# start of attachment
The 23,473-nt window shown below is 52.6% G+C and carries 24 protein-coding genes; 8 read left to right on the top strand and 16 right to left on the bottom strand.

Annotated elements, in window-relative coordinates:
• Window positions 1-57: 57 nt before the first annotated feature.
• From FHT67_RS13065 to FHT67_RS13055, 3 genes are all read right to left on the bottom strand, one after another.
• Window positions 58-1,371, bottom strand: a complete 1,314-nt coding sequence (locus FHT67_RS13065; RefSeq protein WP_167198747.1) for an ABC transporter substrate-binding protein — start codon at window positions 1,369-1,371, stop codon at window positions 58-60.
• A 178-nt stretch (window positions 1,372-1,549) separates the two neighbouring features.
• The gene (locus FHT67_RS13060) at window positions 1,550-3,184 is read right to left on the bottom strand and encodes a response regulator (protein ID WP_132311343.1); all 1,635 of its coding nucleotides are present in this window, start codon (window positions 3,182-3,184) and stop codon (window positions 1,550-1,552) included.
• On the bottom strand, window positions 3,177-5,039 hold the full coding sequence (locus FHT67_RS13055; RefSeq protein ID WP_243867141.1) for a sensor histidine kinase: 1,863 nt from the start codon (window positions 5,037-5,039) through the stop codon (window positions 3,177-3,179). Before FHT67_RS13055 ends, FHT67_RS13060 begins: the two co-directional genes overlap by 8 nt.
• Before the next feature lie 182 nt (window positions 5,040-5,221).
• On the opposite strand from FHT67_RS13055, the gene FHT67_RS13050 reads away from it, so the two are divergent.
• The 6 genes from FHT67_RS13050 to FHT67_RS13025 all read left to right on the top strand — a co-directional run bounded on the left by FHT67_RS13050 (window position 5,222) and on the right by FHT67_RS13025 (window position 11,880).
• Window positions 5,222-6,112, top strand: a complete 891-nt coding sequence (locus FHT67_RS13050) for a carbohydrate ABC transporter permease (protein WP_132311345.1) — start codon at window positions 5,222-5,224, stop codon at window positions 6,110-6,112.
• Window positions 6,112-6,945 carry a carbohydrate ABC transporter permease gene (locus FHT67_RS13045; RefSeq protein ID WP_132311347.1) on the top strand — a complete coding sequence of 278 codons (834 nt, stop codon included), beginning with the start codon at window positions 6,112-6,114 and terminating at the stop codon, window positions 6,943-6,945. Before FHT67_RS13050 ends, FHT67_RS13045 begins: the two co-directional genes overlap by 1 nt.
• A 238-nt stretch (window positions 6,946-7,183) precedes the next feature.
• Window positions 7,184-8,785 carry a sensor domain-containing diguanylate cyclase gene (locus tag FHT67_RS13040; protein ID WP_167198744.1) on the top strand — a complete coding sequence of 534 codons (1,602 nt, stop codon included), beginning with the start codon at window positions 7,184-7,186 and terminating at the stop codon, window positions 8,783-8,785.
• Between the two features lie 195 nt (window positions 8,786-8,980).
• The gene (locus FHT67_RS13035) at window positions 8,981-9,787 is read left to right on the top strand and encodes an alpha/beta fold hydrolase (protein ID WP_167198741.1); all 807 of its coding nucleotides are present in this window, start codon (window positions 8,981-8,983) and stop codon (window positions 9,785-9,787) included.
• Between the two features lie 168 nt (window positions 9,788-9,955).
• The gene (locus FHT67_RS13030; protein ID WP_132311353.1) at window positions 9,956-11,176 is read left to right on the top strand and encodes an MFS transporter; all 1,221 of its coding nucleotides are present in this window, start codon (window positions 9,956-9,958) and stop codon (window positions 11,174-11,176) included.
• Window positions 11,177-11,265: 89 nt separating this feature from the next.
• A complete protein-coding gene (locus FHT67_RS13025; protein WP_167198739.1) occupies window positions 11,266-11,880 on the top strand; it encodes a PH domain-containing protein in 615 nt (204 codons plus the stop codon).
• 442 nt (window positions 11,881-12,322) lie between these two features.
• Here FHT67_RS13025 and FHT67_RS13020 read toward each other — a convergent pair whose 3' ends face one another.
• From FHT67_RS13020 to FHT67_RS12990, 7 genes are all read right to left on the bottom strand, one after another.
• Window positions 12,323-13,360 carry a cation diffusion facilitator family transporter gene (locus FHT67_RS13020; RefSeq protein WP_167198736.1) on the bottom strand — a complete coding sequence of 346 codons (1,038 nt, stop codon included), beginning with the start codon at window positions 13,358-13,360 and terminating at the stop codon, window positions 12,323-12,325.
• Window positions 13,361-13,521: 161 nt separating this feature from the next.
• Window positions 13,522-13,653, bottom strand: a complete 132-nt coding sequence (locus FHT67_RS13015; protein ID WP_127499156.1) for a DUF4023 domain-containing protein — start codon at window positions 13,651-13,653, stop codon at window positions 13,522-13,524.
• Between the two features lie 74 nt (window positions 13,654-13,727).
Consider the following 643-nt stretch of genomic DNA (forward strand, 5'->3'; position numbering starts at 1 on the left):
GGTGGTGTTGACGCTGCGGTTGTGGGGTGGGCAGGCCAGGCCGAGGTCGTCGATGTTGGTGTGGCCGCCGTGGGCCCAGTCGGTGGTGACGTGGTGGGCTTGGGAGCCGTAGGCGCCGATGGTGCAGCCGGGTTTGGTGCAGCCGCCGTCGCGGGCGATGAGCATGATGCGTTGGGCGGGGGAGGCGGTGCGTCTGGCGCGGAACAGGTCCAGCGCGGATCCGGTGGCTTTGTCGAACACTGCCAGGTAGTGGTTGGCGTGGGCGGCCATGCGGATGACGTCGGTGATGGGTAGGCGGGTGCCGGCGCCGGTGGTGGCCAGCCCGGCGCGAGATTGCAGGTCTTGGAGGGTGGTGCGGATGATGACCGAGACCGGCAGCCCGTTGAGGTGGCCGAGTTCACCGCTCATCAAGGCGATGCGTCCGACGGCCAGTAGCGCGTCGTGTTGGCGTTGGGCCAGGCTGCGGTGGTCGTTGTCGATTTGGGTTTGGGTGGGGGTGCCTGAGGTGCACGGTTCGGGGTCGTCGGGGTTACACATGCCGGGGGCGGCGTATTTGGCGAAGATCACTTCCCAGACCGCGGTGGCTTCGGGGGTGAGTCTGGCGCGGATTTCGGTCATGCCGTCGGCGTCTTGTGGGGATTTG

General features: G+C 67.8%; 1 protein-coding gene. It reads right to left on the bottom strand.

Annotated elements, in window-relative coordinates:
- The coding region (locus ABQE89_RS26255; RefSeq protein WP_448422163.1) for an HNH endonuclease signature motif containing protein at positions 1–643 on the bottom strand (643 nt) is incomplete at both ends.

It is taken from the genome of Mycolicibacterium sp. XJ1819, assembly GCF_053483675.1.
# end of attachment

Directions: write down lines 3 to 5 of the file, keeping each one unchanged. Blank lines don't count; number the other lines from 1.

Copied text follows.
• Window positions 1-57: 57 nt before the first annotated feature.
• From FHT67_RS13065 to FHT67_RS13055, 3 genes are all read right to left on the bottom strand, one after another.
• Window positions 58-1,371, bottom strand: a complete 1,314-nt coding sequence (locus FHT67_RS13065; RefSeq protein WP_167198747.1) for an ABC transporter substrate-binding protein — start codon at window positions 1,369-1,371, stop codon at window positions 58-60.